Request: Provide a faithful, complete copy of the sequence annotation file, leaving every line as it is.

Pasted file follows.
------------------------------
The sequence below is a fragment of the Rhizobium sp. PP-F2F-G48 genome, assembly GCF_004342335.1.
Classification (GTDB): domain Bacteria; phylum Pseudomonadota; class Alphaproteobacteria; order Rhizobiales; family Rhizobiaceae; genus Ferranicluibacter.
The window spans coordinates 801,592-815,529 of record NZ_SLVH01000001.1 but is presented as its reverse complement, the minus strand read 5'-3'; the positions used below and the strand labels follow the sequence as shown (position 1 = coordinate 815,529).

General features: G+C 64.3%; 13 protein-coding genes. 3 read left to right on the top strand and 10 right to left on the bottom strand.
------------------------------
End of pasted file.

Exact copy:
The sequence below is a fragment of the Rhizobium sp. PP-F2F-G48 genome, assembly GCF_004342335.1.
Classification (GTDB): domain Bacteria; phylum Pseudomonadota; class Alphaproteobacteria; order Rhizobiales; family Rhizobiaceae; genus Ferranicluibacter.
The window spans coordinates 801,592-815,529 of record NZ_SLVH01000001.1 but is presented as its reverse complement, the minus strand read 5'-3'; the positions used below and the strand labels follow the sequence as shown (position 1 = coordinate 815,529).

General features: G+C 64.3%; 13 protein-coding genes. 3 read left to right on the top strand and 10 right to left on the bottom strand.